Gas flaring. Torch against the sky.
© Leonid Ikan / 123RF Stock Photo

After a tumultuous end to 2018, investors hoping oil volatility would subside this year may be in for an unpleasant surprise.

Listen to the full podcast on AdvisorToGo, powered by CIBC.

Oil prices “grinded up” to over US$75 a barrel for West Texas Intermediate (WTI) early in the fourth quarter, only to fall below US$45 a barrel a couple months later, said Brian See, vice-president and portfolio manager at CIBC Asset Management in a Feb. 7 interview. Since then, prices have rebounded to about US$50 to US$55 a barrel.

“Oil has been on a volatile ride, and we think this continues for 2019,” said See, who manages the CIBC Energy Fund.

WTI opened at US$52.66 on Feb. 13, while Brent crude opened at US$62.11. See said he expects WTI to range from US$50 to US$60 per barrel this year.

Despite positive fundamentals on the supply side, See said demand will continue to be a “wildcard.” This will cause prices to fluctuate and, as a result, lead to volatility in the Canadian stock market since oil stocks make up about 20% of the TSX.

Supply

Three factors point to less production, which could help improve pricing, according to See.

  1. OPEC

The Organization of the Petroleum Exporting Countries (OPEC) and its allies decided at their December meeting to cut oil production by 1.2 million barrels a day. Cuts are effective as of January this year.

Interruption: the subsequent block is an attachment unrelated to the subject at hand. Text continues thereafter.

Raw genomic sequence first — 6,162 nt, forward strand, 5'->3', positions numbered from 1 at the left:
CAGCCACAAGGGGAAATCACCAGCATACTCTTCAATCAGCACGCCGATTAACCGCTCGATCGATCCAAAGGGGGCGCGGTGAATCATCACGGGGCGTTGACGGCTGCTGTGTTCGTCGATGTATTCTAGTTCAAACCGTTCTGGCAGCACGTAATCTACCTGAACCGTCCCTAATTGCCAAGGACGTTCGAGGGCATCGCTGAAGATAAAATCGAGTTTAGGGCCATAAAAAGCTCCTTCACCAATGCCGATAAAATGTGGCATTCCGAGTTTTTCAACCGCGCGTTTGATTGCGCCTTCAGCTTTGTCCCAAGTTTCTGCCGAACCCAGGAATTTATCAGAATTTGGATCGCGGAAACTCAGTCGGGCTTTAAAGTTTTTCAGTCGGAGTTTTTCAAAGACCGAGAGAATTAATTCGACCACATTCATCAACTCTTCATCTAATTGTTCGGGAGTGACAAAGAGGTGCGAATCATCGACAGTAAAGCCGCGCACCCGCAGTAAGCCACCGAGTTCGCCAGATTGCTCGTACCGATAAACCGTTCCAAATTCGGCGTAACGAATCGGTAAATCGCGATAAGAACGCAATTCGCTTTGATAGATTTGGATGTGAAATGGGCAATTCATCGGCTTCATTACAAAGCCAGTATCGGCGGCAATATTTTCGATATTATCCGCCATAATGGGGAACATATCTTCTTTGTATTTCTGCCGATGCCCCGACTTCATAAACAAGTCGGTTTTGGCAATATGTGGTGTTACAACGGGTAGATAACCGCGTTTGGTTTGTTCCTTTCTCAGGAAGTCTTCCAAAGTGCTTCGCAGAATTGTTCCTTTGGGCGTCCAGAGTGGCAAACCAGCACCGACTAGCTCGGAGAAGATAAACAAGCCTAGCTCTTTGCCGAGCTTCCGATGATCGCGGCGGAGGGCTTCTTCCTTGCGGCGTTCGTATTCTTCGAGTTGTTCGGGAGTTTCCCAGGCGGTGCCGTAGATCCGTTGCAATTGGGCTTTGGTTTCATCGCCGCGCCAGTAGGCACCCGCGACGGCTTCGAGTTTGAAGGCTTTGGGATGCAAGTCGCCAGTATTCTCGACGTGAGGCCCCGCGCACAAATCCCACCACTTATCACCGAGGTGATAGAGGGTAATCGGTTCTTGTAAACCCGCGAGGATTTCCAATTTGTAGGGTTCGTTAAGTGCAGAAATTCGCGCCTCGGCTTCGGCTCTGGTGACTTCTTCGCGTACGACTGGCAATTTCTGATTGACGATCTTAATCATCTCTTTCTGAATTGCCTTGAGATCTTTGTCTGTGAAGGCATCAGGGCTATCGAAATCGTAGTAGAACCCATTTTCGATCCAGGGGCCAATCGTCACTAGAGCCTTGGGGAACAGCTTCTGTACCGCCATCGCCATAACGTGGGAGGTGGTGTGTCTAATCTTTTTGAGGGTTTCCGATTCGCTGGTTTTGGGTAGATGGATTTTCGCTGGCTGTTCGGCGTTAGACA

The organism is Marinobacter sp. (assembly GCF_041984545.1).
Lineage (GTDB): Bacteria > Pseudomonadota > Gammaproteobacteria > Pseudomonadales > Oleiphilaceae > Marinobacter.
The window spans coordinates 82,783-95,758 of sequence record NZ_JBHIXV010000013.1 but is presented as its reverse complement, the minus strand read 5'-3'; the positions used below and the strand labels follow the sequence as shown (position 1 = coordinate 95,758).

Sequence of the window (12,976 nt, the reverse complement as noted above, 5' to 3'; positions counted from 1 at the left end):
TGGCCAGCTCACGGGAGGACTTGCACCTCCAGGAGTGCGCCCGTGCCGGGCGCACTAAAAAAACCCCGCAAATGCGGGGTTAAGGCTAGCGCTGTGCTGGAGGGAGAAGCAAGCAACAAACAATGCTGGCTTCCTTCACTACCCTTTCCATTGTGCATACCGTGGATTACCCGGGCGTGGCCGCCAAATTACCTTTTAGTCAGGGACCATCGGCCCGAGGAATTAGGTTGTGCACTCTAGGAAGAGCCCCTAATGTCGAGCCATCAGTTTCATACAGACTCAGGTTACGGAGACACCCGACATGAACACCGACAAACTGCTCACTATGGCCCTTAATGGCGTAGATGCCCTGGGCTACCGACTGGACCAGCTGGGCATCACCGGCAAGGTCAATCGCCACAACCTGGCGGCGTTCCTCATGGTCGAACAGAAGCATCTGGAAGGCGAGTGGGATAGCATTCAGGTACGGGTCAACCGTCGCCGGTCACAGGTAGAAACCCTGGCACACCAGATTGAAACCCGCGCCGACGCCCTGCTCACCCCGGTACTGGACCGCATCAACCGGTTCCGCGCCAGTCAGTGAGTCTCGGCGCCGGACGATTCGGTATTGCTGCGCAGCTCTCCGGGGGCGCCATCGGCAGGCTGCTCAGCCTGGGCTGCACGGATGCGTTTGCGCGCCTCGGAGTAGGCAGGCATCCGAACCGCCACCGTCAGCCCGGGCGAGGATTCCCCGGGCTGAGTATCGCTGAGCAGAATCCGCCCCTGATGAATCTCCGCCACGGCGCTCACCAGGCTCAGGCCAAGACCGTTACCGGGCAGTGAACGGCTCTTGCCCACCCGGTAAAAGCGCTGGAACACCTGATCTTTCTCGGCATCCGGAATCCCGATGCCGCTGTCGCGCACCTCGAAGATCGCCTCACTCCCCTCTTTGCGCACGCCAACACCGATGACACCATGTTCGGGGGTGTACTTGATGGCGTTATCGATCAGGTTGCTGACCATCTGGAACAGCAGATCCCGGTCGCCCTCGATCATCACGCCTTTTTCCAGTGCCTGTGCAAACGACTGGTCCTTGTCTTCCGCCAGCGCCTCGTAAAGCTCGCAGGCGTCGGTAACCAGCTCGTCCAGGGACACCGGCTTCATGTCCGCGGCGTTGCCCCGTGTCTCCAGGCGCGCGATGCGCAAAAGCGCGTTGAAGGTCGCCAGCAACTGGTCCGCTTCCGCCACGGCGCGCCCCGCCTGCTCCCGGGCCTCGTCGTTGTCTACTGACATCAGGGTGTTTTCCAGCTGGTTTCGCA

“That’s going to help to keep supply off the market, help draw down oil inventories, and be constructive for prices,” said See.

  1. Venezuela

The political situation in Venezuela continues to cause “social and economic chaos,” said See.

“Venezuela is important because it is an oil exporter. But they’ve seen volumes fall from approximately 2.4 million barrels a day at its peak, all the way down to just above a million barrels a day. What’s important about this number is that 500,000 barrels go into the U.S. and elsewhere.”

Last month, the U.S. imposed sanctions on Venezuela’s state-owned oil company, Petroleos de Venezuela, or PDVSA, which will limit the country’s exports.

“This limits supply again, and is somewhat supportive [of pricing],” said See.

  1. U.S. shale production

The third constructive point on the supply side is that U.S. shale producers are limiting spending.

“U.S. shale producers [are] in budgeting season,” said See. “They’re coming out with budgets more reminiscent of a US$50-to-US$55 oil environment. Last year, these budgets were done in a US$60-to-US$65 oil environment. The key point here is that with lower oil prices comes lower capital spending, hence a lower rig count number, which will ultimately lead to less oil production growth out of the U.S.”

Demand

Oil production is expected to grow from 1.2 million to 1.4 million barrels a day by year-end 2019, See said. However, decelerating global GDP growth, which the IMF forecast at 3.5% in 2019, will impact oil demand, he said.

“There’s [a] risk of [oil production] going on the lower end of the growth forecast range because of the impending slowdown in global growth worldwide,” he said.

The key is to pay attention to how products, such as gasoline and diesel, are being consumed by the end consumer, he said. If demand is still supportive, it should help keep pricing relatively stable.

“When we put supply-and-demand factors together, what this equates to is quite a volatile environment for oil for the broader part of 2019,” said See.

This article is part of the AdvisorToGo program, powered by CIBC. It was written without input from the sponsor.